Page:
Forget the polar vortex. It’s the polarized vortex that should worry the White House these days. Based on a tracking poll of 175,000 people, Gallup reveals that the partisan divide in President Obama’s favorability ratings is, well, stunning. Currently, 82 percent of Democrats give him the thumbs up, compared with 11 percent of Republicans. Four of Mr. Obama’s years in office rank as the most polarized on record, Gallup says, and they have been tallying the dismal results since the Eisenhower era.
Things were divided during President George W. Bush’s tenure as well. Four of his years in office rank in the top 10 most polarized years, the pollster says.
“Obama is on course to have the most politically polarized approval ratings of any president, with an average 69-point gap during his presidency, a full eight points higher than was the case with Bush,” says analyst Jeffrey Jones. “There have always been party differences in presidential ratings, but these have become more extreme in recent decades, averaging 34 points before Reagan’s presidency and 58 points after.”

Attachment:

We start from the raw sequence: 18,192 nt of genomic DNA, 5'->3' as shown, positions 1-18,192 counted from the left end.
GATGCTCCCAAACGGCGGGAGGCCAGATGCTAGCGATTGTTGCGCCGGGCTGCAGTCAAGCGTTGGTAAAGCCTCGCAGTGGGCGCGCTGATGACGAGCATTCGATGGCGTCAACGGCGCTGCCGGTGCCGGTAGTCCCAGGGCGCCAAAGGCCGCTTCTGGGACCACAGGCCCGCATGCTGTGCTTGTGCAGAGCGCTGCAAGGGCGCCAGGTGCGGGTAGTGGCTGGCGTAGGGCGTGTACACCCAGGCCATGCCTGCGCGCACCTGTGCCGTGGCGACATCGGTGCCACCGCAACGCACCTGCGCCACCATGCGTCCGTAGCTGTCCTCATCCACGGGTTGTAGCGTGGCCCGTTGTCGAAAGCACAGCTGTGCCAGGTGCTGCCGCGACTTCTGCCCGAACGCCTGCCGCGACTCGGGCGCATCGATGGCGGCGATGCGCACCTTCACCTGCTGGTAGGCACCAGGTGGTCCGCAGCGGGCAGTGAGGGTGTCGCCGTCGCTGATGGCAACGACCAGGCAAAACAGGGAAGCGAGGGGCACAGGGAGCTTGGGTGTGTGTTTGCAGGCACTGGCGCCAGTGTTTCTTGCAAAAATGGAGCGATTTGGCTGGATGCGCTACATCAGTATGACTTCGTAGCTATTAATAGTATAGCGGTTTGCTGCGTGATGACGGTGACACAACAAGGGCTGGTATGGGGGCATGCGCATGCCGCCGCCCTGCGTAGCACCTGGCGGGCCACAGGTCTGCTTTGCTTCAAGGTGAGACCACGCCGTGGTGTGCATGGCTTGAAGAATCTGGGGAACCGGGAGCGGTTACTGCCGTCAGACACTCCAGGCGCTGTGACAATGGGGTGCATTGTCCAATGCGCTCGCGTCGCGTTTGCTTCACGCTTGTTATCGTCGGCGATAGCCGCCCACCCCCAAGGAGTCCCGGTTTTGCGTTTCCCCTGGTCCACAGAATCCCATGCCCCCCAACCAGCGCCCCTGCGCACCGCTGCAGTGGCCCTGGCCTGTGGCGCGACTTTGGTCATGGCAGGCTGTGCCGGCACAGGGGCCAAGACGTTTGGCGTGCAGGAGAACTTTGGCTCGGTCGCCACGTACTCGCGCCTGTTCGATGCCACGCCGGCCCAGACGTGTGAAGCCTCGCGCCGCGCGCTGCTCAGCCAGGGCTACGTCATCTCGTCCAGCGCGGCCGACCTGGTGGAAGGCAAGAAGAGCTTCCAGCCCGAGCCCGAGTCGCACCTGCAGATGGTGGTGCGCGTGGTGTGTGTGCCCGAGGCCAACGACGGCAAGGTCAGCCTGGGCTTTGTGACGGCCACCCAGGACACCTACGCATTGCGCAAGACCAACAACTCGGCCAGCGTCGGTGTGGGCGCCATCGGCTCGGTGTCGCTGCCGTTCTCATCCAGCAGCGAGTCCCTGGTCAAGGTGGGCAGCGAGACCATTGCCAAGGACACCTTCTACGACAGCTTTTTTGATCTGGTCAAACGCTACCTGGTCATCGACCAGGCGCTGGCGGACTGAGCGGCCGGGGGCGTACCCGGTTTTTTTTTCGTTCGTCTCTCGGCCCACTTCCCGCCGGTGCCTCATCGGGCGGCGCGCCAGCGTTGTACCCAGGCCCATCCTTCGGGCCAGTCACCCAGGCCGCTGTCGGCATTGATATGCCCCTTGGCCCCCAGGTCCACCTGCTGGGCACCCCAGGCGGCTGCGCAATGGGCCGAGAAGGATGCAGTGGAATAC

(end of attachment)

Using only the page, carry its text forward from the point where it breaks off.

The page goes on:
But it appears that polarized opinion is now a given.
“Both Obama and Bush made overtures toward bringing politically divided Americans together, but the evidence suggests neither succeeded,” Mr. Jones notes. “That said, it is not clear that presidents will be very successful in gaining significant support from the opposition party, regardless of what they do in the current political environment.”
AND THE REASON FOR POLARIZATION
Well, one has to blame somebody. “There is a Republican base of voters for whom compromise with me is a betrayal,” President Obama says in a New Yorker interview released Thursday.
“And that — more than anything, I think — has been the challenge that I’ve needed to overcome. Another way of putting it, I guess, is that the issue has been the inability of my message to penetrate the Republican base so that they feel persuaded that I’m not the caricature that you see on Fox News or Rush Limbaugh, but I’m somebody who is interested in solving problems and is pretty practical, and that, actually, a lot of the things that we’ve put in place worked better than people might think.”
FOR THE LEXICON
— From Fort Worth Star Telegram columnist Bud Kennedy, referring to Texas state senator and gubernatorial candidate Wendy Davis and her embellished biography.
“Wendy Davis is bigger than Texas now, and so are her mistakes,” Mr. Kennedy explains. “If Republicans can’t keep their hold on Texas, they’ll never win back the White House. So every Davis misstep or misfire becomes early national campaign fodder for 2016.”
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POLL DU JOUR